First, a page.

Editorial,  Other

The West Memphis Three: Glorifying Brutality?

It was recently announced that the documentary, Paradise Lost 3: Purgatory, has been nominated for an Oscar.  It has caused uproar with the families involved in the story and leads us to ask, ‘Does cinema glorify awful historical moments, or simply highlight important parts of our past for each of us to learn from?’

The documentary itself, split into a trilogy, depicts the story of the murder of three minors Stevie Edward Branch, Christopher Byers and Michael Moore in Robin Hood Hills, Memphis, in 1993.  At the time, the offense was assumed to be the result of a satanic ritual carried out by three teenage boys who had previous convictions for minor criminal acts and each having such low IQ scores, were deemed capable of such brutality.  This crime hit the headlines not only for the horrific details of the murder, but also for the controversy behind the conviction of those imprisoned for it.  Many have, in the past, campaigned for the release of Damien Echols, Jessie Misskelley  Jr. and Jason Baldwin claiming that the evidence was inconclusive and the police department that dealt with it was corrupted.

Without delving into the horrors that the trial of 1993 unearthed, I’d like to return to the original question that I posed.  In the past, films and documentaries have depicted some of the most horrific and shameful moments of human existence; the holocaust, the passion of Christ, the assassination of JFK to name but a few.   So why is this documentary any different?  Can it be granted exemption from the prying eyes of the public or must it go under scrutiny just like the rest of history?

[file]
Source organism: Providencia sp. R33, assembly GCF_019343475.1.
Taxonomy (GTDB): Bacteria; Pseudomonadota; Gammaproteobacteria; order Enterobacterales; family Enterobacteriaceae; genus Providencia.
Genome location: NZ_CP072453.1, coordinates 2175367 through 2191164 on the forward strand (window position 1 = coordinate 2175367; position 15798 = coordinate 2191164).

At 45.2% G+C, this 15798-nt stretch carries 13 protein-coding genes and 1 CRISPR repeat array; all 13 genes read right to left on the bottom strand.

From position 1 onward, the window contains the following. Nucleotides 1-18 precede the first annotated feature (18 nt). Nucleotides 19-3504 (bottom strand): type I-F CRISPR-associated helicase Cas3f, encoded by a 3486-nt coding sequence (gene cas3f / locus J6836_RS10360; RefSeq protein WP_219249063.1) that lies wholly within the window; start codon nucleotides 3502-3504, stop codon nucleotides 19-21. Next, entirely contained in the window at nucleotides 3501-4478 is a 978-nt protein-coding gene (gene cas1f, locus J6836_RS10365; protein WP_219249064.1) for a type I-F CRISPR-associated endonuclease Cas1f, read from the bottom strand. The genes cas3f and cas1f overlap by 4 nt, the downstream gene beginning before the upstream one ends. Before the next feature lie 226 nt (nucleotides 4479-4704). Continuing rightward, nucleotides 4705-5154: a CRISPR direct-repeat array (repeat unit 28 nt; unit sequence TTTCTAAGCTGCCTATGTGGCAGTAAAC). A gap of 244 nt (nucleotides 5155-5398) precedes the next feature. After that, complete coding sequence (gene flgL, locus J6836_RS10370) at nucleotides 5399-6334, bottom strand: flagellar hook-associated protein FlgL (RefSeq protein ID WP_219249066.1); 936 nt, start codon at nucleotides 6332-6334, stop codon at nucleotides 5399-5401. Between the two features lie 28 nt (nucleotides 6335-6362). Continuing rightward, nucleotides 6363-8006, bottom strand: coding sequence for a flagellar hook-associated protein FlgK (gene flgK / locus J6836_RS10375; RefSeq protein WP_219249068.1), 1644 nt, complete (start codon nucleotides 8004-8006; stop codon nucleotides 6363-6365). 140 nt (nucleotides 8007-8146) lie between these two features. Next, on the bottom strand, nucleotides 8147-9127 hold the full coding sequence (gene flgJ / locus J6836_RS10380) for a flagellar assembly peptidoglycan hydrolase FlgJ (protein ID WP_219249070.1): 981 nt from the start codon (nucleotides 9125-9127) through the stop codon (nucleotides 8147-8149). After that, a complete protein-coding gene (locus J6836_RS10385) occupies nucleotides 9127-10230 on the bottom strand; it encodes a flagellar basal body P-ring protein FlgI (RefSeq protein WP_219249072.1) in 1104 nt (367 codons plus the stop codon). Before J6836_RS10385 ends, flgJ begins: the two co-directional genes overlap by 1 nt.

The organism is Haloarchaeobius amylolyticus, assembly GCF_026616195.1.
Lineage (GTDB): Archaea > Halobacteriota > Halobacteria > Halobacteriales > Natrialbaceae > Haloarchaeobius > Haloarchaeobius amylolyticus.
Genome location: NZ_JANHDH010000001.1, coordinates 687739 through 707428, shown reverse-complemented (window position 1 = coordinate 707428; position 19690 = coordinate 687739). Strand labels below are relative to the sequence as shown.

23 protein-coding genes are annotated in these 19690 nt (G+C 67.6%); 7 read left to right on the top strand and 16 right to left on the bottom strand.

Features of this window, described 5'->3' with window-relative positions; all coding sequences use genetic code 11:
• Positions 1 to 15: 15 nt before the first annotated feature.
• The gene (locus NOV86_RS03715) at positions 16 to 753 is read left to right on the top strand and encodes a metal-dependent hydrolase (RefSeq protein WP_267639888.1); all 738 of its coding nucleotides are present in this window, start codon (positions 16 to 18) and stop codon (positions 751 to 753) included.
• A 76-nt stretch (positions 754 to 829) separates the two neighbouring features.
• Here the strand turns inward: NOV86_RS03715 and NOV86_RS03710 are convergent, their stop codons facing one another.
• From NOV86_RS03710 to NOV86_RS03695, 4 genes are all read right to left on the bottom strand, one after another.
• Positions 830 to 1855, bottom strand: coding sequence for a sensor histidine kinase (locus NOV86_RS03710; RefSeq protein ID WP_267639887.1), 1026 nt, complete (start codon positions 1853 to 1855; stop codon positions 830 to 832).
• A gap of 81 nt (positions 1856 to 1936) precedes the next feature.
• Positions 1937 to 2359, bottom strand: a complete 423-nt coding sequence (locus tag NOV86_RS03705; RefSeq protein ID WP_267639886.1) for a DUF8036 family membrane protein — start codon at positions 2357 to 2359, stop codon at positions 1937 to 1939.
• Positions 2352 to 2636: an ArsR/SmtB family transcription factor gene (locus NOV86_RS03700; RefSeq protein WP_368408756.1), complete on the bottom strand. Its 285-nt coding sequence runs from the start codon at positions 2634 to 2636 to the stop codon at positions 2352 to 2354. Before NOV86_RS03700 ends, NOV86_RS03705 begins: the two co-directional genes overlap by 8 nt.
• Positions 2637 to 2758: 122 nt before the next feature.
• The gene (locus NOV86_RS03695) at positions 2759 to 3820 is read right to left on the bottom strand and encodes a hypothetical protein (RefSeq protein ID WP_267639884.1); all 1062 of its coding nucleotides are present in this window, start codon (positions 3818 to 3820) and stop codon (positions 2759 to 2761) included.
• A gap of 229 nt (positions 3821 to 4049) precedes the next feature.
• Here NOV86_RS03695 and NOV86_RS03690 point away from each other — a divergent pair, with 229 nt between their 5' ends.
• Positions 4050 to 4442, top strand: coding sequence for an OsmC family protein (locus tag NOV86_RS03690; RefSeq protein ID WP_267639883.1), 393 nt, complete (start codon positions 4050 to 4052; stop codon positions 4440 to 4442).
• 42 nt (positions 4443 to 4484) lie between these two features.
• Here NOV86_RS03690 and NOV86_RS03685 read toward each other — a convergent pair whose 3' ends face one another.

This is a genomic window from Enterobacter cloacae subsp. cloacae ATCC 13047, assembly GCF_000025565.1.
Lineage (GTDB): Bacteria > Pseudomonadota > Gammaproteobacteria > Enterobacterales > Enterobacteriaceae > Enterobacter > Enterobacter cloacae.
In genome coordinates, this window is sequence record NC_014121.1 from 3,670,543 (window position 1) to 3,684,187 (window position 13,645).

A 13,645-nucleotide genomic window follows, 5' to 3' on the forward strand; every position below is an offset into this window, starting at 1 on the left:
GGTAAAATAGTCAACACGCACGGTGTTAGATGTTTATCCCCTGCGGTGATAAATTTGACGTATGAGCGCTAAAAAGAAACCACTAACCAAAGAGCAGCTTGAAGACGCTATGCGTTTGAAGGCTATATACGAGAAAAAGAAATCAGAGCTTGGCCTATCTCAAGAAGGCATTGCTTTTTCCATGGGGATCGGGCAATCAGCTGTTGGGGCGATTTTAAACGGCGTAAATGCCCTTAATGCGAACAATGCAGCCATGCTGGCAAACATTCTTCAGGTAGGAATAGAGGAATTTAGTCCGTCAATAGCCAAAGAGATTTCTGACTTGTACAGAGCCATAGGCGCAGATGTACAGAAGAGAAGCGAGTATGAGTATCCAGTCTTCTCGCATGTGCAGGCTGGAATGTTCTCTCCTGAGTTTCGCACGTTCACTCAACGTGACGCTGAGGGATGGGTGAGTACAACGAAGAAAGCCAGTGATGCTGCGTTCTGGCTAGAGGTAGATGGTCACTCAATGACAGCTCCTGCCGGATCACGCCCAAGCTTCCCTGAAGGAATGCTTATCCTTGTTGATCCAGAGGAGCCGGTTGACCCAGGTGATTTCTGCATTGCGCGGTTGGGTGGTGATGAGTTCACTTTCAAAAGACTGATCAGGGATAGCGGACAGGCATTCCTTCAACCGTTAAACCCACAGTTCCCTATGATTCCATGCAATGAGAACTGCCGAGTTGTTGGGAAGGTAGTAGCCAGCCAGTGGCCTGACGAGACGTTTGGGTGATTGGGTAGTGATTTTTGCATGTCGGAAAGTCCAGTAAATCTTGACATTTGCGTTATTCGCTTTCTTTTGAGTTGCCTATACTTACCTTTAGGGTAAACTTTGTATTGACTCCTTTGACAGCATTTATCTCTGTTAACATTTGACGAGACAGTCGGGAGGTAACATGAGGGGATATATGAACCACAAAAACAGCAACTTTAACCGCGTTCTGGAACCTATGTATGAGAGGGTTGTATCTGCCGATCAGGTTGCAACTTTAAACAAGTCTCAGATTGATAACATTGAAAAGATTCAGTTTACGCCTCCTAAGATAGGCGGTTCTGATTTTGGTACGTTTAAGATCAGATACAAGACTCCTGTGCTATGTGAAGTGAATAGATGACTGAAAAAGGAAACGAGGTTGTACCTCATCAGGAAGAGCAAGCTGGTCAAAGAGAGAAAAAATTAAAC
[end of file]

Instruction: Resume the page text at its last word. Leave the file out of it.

I believe it must be reopened for people to examine it.  It is understandable that the individual families are infuriated by the deaths of their sons being plastered over the cinema screen.  To have the whole world pay £6 each to watch the demise of your child as they munch away on a bag of popcorn is obviously disrespectful.

But the documentary serves a beneficial purpose.  If the legacy of these children was lost forever, hidden away beneath the hills of West Memphis, nothing would have been learnt.  For this act of cruelty to be forgotten, in some sense, deems it acceptable; it just becomes another common day occurrence that no one publicly asserts as being completely intolerable.  When we watch classic films such as Schindler’s List, which portrays the mass murder in the Second World War, we are forced to remember the enormity and impact that the event had and hope that in the future it will never be repeated.  In the same way,Paradise Lost 3: Purgatory allows today’s society, for example, to understand the corruption of the judicial system in America and appreciate the more transparent system that is operated nowadays.  It warns us of the cruelty of humanity and the frailty of life and most of all, it highlights the undeserved suffering felt.

The families have every right to be outraged by the documentary because really, who wouldn’t be?  But I believe that like Schindler’s List, (albeit the difference in the scale of murder) the cinematic footage wasn’t created to glamorise what had happened, but rather to artistically create a realm in which those victims involved will always remain and never be forgotten.  For that very reason, I believe that the documentary should have been made and when done tastefully, cinema has a way of unveiling events so we can learn from them, as opposed to exploiting them to make money.

You can read the original published article here.

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